A Queenstown farmer has never had to irrigate so late


The effect of one of the best summers in years is showing in the land around Queenstown, as seen in this image, taken from Coronet Peak looking towards Arrowtown. Photo / Tracey Roxburgh

A Queenstown-born and raised farmer says he has never seen the land so dry.

Chris Dagg, who runs a sheep and beef farm at the foot of Coronet Peak, said he’s never had to irrigate so late in the season.

It was likely that irrigation would be needed for at least two more weeks.

Dagg fed the irrigation system off Mill Creek and said there were no problems so far.

“That’s one of the interesting things is that Mill Creek actually stayed…for some reason, even though we didn’t have any rain…Mill Creek is still running above its minimum flow. “

Otago Regional Council’s chief regulatory and communications officer, Richard Saunders, said there were no regional council water restrictions in place for Queenstown or Central Otago lakes at this stage.

“We continue to monitor river and lake levels; however, given the current dry conditions, we encourage everyone to be mindful of their water usage,” Saunders said.

The Queenstown Lakes District Council last week issued a water level warning for some rivers and lakes, including the Shotover River, Kawarau Approaches and the mouth of the Clutha River, which would have were extremely low.

Last Thursday, Agriculture Minister Damien O’Connor called drought conditions in Southland and Clutha and Queenstown Lakes districts a “medium-scale adverse event” and announced up to $100,000 in funding government to support farmers by October.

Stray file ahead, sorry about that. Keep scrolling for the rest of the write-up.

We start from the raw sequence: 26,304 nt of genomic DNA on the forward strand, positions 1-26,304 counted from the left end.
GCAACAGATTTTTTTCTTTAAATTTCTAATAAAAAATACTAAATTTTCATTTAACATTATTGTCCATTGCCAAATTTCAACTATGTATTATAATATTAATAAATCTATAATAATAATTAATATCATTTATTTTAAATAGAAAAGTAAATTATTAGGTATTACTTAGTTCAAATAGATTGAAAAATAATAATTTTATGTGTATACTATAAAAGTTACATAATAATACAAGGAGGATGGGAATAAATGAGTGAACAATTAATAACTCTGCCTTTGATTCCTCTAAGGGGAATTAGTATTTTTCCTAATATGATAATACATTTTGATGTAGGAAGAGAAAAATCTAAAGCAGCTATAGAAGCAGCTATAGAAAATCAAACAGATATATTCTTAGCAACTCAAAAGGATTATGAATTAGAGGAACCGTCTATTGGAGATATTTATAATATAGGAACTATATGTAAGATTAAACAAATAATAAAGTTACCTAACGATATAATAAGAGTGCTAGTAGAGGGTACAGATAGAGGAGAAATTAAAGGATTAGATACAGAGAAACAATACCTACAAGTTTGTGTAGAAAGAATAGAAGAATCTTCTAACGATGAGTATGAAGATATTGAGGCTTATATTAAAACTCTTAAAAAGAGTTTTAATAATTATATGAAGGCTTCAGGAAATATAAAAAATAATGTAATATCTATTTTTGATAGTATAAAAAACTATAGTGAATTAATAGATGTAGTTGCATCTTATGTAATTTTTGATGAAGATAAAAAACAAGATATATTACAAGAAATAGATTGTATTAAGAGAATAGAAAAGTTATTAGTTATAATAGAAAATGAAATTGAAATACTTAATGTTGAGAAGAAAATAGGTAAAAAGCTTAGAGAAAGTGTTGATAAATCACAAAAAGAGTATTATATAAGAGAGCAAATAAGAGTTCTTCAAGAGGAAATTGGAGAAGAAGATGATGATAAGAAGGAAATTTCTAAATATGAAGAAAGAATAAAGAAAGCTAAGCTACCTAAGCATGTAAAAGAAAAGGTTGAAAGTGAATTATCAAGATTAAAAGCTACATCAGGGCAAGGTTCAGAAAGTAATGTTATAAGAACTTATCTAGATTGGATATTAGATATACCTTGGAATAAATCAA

“The funding will go to Southland and Otago Rural Support Trusts to help with both individual support and community events, with additional technical advice also available from industry groups, including advice on planning the ‘diet,’ O’Connor said.

Dagg said from what he understood of the funds, there did not appear to be any funding to purchase animal feed.

He said he had started sending lambs to Canterbury and would soon be reduced to social capital for which he said he had a surplus of feed, ‘so that should be fine’.

Dagg said he will start supplementing foods earlier than usual this year.

“Here it’s dry, no doubt about it, but I’d say it’s a bit tougher [for Southlanders] because they are more stocked,” Dagg said.

“There will be a fairly high cost, especially for dairy farmers. I know the price that was paid for the bullets and that [is] surprising.”


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